By Stephen J. Nesbitt, Daily Sports Editor
Published March 26, 2011
ST. LOUIS — Lounging in the hotel and recovering from a 3-2 overtime win over Nebraska-Omaha on Friday, the No. 6 Michigan hockey team couldn’t get comfortable.
On the TV in front of them, upstart Colorado College was obliterating No. 1 seed Boston College with an eight-goal onslaught.
But in the NCAA West Regional final at Scottrade Center on Saturday, the Wolverines decided to run away quickly — with the lead. Michigan captured an early two-goal lead and battened down the defensive zone to secure a 2-1 victory and the program’s 24th Frozen Four berth.
“For Colorado College to score like they scored against arguably the best team in the country, I think it put the fear of God in our team,” Michigan coach Red Berenson said. “So we might have played a little better defensively just in respect for their team.”
Against the Mavericks on Friday, the Wolverines entered the first intermission trailing 2-0. On Saturday, they flipped the equation on its head.
Just over two minutes into the opening stanza, senior forward Scooter Vaughan collected the puck in the neutral zone with four defenders ahead of him. Vaughan gained a step on the defender with a nifty toe-drag, and then flipped the puck over Tigers goaltender Joe Howe’s glove-side shoulder.
The goal, Vaughan’s 13th of the year, gave Michigan the quick 1-0 lead.
“I knew my man was a little flat-footed,” Vaughan said. “I just used my speed and got by him and got a good shot off above his glove.”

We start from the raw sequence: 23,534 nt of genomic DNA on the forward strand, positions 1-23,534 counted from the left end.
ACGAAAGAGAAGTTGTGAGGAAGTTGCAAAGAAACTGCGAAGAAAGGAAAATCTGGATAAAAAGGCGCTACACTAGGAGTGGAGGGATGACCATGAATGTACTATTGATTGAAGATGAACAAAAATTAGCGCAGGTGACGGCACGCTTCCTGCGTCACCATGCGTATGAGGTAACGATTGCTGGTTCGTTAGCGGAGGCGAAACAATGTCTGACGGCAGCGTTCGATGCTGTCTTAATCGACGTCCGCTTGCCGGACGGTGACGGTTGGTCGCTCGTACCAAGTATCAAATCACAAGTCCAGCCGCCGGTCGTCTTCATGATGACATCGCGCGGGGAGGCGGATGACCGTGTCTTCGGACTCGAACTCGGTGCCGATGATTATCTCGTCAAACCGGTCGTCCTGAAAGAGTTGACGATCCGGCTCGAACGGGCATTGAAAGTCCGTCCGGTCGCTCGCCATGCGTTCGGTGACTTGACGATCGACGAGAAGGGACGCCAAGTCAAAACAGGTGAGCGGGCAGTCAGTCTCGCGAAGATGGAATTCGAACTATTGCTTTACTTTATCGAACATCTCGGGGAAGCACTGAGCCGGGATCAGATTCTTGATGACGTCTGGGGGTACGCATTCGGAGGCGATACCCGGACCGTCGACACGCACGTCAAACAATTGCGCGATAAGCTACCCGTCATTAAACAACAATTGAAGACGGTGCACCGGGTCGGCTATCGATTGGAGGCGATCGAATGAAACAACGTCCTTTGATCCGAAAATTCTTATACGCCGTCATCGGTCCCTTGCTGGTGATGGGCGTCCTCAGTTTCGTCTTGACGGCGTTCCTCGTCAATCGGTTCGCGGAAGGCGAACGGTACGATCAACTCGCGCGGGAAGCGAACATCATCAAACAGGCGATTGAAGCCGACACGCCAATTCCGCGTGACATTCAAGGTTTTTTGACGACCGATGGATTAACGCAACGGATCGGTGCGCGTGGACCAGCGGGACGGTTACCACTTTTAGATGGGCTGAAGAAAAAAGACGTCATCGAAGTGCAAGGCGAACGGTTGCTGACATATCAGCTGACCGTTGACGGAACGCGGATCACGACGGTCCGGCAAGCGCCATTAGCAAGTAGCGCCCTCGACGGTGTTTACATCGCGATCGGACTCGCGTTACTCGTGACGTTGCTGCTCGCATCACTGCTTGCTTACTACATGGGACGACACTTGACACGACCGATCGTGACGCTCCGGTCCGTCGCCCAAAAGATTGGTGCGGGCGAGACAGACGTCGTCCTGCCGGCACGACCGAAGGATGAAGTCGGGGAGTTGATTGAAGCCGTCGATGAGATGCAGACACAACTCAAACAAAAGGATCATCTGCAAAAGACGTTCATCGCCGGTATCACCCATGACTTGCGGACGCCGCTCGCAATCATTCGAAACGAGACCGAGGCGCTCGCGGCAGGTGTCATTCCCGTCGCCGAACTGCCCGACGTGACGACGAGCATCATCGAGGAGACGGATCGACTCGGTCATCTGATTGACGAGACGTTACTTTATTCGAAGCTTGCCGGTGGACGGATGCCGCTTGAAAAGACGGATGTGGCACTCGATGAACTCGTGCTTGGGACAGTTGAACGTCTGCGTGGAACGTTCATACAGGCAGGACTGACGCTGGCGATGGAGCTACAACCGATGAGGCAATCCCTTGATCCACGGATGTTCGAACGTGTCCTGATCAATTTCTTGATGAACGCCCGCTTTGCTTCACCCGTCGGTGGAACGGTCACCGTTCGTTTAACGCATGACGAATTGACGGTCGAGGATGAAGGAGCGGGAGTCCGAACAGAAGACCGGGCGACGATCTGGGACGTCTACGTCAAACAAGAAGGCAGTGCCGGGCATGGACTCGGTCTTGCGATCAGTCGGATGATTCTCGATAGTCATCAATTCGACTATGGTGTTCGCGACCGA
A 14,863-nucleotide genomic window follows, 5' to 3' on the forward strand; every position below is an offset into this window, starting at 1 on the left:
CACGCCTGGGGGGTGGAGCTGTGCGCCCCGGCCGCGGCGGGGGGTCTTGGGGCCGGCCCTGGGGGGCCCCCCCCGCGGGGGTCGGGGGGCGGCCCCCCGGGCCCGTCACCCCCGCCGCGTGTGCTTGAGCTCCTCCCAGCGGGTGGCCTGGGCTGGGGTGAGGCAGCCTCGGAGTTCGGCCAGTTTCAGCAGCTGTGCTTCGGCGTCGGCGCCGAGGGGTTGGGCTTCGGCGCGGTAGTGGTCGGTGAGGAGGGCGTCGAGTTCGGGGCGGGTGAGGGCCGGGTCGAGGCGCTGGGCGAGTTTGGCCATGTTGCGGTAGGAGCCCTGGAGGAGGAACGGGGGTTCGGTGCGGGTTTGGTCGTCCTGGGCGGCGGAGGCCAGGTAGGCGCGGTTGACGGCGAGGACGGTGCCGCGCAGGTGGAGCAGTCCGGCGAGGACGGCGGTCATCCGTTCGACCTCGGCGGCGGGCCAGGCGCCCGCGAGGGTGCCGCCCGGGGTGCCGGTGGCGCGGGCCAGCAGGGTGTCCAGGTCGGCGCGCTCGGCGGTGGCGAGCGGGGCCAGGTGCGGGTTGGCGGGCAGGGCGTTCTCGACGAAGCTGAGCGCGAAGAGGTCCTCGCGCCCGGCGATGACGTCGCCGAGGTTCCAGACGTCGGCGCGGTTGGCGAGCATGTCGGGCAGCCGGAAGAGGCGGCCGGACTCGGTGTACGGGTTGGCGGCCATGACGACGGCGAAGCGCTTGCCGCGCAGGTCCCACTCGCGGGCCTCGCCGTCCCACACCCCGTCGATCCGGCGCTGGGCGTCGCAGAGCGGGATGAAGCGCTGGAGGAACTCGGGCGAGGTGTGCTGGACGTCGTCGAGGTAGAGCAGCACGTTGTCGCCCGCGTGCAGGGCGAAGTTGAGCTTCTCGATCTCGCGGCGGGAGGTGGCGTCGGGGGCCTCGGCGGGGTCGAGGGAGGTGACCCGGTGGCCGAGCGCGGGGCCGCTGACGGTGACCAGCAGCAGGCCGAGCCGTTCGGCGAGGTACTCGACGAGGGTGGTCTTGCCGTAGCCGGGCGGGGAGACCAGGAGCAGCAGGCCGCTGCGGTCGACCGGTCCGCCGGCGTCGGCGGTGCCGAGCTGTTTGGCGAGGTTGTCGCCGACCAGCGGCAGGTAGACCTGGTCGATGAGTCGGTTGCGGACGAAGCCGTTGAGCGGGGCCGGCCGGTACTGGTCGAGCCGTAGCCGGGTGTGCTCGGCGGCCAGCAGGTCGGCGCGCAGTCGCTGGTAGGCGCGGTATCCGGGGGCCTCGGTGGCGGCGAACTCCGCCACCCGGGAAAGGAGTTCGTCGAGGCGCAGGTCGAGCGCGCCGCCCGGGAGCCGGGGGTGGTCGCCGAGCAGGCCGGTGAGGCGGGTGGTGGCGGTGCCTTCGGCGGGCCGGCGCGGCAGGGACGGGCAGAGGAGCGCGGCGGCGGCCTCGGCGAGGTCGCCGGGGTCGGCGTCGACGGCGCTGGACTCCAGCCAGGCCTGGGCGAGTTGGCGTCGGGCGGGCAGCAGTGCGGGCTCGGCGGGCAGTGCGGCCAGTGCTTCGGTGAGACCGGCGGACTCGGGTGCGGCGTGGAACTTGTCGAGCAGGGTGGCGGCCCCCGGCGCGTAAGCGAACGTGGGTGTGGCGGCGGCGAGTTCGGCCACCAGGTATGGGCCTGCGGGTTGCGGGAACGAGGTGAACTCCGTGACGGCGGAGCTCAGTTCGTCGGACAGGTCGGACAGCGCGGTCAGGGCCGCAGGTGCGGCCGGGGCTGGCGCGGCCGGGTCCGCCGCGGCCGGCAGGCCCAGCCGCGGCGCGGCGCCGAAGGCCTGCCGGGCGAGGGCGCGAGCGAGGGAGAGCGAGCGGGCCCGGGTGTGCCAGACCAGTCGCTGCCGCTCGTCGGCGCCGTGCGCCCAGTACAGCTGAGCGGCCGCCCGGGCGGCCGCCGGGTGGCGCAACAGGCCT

On the other end of the ice, senior goaltender Shawn Hunwick understood how vital the first goal was. The Wolverines have a 21-1-3 record when tallying the first goal of the game.
“If they scored early tonight, the momentum is going their way and it’s a totally different game then,” Hunwick said. “I knew we would throw everything at them, and I just had to play my game.”
In the closing minutes of the period, Michigan fought off a 5-on-3 and was awarded its own two-man advantage. And sophomore defenseman Lee Moffie blasted a bouncing puck past Howe from the right circle to extend the lead to 2-0.
Colorado College, which rebounded from a similar early deficit against the Eagles on Friday, was on its heels for good.
“We didn’t have quite the same jump as (Friday). We were a little bit tired in some areas,” Colorado College coach Scott Owens said. “Part of that had to do with Michigan — they’re big, they’re strong, they’re old and they skate well.”
Entering the first intermission backed by a pair of what Berenson called “opportunistic goals,” the Wolverines turned up their intensity — a trip to the Frozen Four was just 40 minutes away.
The depleted defensive corps — with junior defenseman Brandon Burlon absent due to an inflamed esophagus — took control. Hunwick faced just seven shots in each of the first two periods and 15 in the third period.
Meanwhile, the Michigan offense didn’t slow down, pelting Howe with 43 shots — 20 of which came in the second period alone.
“There were probably 30 minutes there in the middle there that we couldn’t get much going,” Owens said. “Michigan was very sound defensively — I can see why they’ve won 10 of their last 11 or now, 11 of their past 12 games.”
In a penalty-filled game, Michigan depended heavily on its penalty-kill unit, which finished with only one dint in its armor — a Tigers' goal from forward Rylan Schwartz in the final five minutes of the game.
In the race for a title, Michigan’s early breakaway speed proved too much for the Tigers' comeback hopes, sending the Wolverines back to the Frozen Four for the first time since 2008. The buzzer sounded with Colorado College swarming around the net in one last desperate dash, effectively ending the Tigers chase of a national championship.
The Wolverines now have two weeks to prepare for Midwest Regional No. 1 seed North Dakota. Michigan will have a Frozen Four date with the Fighting Sioux in St. Paul, Minn. on April 7.